Rabbit submissions are evenly distributed between inflammatory disease, neoplasms, and a combination of hyperplastic, metabolic, and degenerative lesions. Pneumonia, nephritis, dermatitis, hepatitis, myocarditis, enterocolitis, and encephalitis lesions in decreasing numbers were identified. Uterine and mammary gland tumors comprised the majority of the neoplasms. In decreasing order were basal cell tumors, lipomas, squamous cell carcinomas, Lymphomas, rectoanal papillomas, malignant melanomas, osteosarcomas, thymomas, testicular tumors, and osteomas. Miscellaneous lesions included collagen nevi, endometrial venous aneurysms, atherosclerosis, intestinal smooth muscle hypertrophy, and sebaceous adenitis.
Disease: Myxoma virus is a poxvirus of rabbits that is closely related to Rabbit (Shope) fibroma virus. Outbreaks in domestic rabbits in California and Oregon are due to a strain that is maintained in brush rabbits (Sylvilagus bachmani). All enzootic strains of virus in brush rabbits are highly lethal to domestic rabbits. The virus is transmitted by mosquitoes. The infections appear as dermal masses with gelatinous edema, especially around body orifices and face, ears and periorbital skin.
Lesion: The cells of the follicular epithelium and rarely the stratified squamous epithelial cells have intracytoplasmic eosinophilic granular inclusions. There is individual cell necrosis of the epithelium. Abundant mucinous degeneration is also noted within the dermis, which is characterized by lacy pale basophilic material widely separating cells. Mild fibroblastic proliferation is also noted.
Diagnosis: Clinical signs and biopsy.
Disease: This lesion is characteristic of the cutaneous papilloma caused by the rabbit (Shope) papilloma virus. Wild rabbits (Sylvilagus) are the natural reservoir; it is uncommon in domestic rabbits. The virus is transmitted by insects and by direct contact through skin trauma. The lesions are restricted to the skin around the eyelids and ears. It appears benign and may regress within months.
Lesion: The mass is characterized by multiple irregular papillary projections of hyperplastic stratified squamous epithelium. These papillary projections generally support thick dense overlying keratin. The lesion begins abruptly at the border with haired skin.
Transmission: Insects and direct contact.
Diagnosis: Clinical signs and biopsy.
Rabbit Fibromatosis (Shope)
Disease: This tumor-like lesion is induced by a poxvirus closely related to myxomatosis virus that is generally carried by arthropod vectors such as mosquitoes. The disease is endemic in wild cottontail rabbits (Sylvilagus floridanus) of the United States and Canada. In cottontail rabbits it is a benign, self-limiting disease. It has been sporadically reported as outbreaks in our domestic rabbits where the tumor-like masses develop on the legs, feet, muzzle, and perineal regions. These masses may persist for months. In young rabbits, metastases to abdominal organs may occur.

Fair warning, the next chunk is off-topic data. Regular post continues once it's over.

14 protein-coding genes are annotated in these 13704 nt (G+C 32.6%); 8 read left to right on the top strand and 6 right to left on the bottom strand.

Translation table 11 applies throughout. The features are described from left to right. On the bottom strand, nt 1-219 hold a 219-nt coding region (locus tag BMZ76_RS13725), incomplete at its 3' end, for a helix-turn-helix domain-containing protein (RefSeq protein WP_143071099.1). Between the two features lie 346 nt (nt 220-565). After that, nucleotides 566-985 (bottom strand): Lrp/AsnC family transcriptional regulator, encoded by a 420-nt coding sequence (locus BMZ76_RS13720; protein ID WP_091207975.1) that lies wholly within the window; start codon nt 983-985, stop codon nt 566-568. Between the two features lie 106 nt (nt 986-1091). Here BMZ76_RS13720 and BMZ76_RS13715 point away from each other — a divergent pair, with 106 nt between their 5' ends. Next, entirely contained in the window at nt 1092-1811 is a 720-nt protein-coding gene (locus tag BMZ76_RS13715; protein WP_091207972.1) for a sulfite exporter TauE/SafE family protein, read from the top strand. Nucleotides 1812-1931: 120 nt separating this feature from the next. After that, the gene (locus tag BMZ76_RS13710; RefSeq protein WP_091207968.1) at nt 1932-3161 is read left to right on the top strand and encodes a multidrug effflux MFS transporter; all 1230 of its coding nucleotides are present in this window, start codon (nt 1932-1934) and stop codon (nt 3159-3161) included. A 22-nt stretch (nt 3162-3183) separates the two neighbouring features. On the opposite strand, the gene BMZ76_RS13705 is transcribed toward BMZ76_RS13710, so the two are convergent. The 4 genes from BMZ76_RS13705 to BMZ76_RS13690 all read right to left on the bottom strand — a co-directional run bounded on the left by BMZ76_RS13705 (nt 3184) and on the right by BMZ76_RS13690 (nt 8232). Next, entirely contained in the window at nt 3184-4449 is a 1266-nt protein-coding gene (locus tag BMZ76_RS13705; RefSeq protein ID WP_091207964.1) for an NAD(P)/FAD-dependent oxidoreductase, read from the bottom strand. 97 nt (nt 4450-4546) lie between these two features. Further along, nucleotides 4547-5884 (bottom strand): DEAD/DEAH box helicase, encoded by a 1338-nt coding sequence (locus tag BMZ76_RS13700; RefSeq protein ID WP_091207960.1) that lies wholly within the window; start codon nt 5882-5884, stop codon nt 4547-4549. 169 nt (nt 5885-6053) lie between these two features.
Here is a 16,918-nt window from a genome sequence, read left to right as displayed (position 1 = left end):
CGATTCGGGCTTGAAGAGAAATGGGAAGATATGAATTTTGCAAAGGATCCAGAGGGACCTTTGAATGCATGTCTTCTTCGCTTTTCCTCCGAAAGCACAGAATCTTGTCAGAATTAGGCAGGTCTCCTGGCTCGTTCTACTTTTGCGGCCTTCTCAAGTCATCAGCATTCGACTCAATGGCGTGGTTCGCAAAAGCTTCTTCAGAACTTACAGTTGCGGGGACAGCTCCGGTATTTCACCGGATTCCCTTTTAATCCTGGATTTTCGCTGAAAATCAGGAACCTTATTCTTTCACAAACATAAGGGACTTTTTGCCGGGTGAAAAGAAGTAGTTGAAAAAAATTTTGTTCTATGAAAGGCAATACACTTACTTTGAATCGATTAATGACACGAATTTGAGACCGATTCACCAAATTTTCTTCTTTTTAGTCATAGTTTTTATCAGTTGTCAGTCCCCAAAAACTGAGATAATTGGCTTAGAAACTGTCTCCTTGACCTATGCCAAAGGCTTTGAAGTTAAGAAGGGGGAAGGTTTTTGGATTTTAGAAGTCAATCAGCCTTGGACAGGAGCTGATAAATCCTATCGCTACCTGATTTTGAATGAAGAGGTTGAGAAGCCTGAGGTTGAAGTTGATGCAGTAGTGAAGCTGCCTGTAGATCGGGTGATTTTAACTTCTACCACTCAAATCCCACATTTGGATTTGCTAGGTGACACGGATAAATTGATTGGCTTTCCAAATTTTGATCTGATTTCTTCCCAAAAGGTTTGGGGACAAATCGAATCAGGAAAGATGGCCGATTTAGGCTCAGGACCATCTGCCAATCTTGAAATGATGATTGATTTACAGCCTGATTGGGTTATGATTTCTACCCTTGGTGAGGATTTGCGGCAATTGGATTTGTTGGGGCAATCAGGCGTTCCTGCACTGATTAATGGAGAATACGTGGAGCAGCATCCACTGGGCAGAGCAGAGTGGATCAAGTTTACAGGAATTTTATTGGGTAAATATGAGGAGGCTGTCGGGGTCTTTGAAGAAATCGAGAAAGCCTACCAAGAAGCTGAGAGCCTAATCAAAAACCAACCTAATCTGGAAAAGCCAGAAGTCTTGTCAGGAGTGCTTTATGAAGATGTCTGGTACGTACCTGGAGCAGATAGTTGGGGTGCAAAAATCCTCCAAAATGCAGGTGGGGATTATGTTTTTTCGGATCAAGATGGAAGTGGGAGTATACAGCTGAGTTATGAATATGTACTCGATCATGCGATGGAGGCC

Lesion: Within the subcutaneous and dermal region there will be an infiltrative proliferative process comprised of sheets of cells that are plump, polygonal to occasionally elongate fibroblastic cell-types. There is great variation in the cell morphology with many of the cells having multiple nuclei and occasional lobes of the nucleus. The cell nuclei are variably sized, round to oval with a vesicular chromatin and one to occasionally two distinct amphophilic nucleoli. The cytoplasm of the cells is an eosinophilic and finely vacuolated cytoplasm. The mitotic rate is low at less than 1 per high power field. Occasionally, in the fibroblastic cells there may be an indistinct smudgy eosinophilic cytoplasmic inclusion.
Transmission: Insect vector.
Lesion: The raised, circumscribed, moist, crusted, and frequently ulcerated sores are typical for treponematosis or rabbit syphilis. These are most commonly found on the external genitalia, perianal region, and face (chin, nose, etc.). The bacteria is mainly transmitted horizontally during breeding in adults although can also spread vertically from dam to offspring during vaginal delivery or suckling. The bacteria can penetrate intact mucous membranes. The severity of the lesions will vary among rabbit breeds.
Diagnosis: Serological tests include the hemagglutination test, Rapid Plasma Reagin (RPR), or fluorescent Treponema antigen preparation. The bacteria can also be seen with silver stains on histologic biopsies.
Disease: Intestinal coccidial infections are common in rabbits; however, disease (diarrhea) is typically associated only with young rabbits. Several Eimeria spp. are responsible for the intestinal infections and vary in pathogenicity and level of intestinal tract they affect. The transmission is fecal-oral and can be self-perpetuating, even with wire floors.
Lesion: The different developmental forms of the Apicomplexa coccidial parasite can be seen within the intestinal mucosal epithelium.
Diagnosis: Fecal examination.
Disease: Encephalitozoon cuniculi is a microsporidian parasite that in rabbits causes a granulomatous encephalitis and nephritis. This obligate intracellular parasitic protozoa is transmitted by urinary and fecal shedding. The organism has a preference for renal tubular epithelium and endothelium of the CNS capillaries. The common clinical signs include posterior paralysis and a head tilt when present. Although the infection is asymptomatic in many rabbits, the dwarf breeds and immunosuppressed rabbits appear most susceptible to clinical disease.
Lesion: Nonsuppurative encephalitis, myocarditis, and interstitial nephritis.
Diagnosis: Diagnostic tests for use in live rabbits and include enzyme immunoassay (ELISA) and IFA. A positive result does not indicate the rabbit will develop the disease. Histology.
Disease: The larval tapeworm cyst, coenurus, is the larval tapeworm of Taenia taenemulticeps. The definitive hosts for this tapeworm are dogs and foxes. The larval cysts in the rabbit can be found in the connective tissue, abdomen, and brain. Transmission to the definitive host is through ingestion of infected rabbits. Systemic evaluation of the rabbit is recommended and the potential exists for rare zoonotic transmission (from the definitive host!) and subsequent disease in human beings and other accidental intermediate hosts.
Adenocarcinoma of the Uterus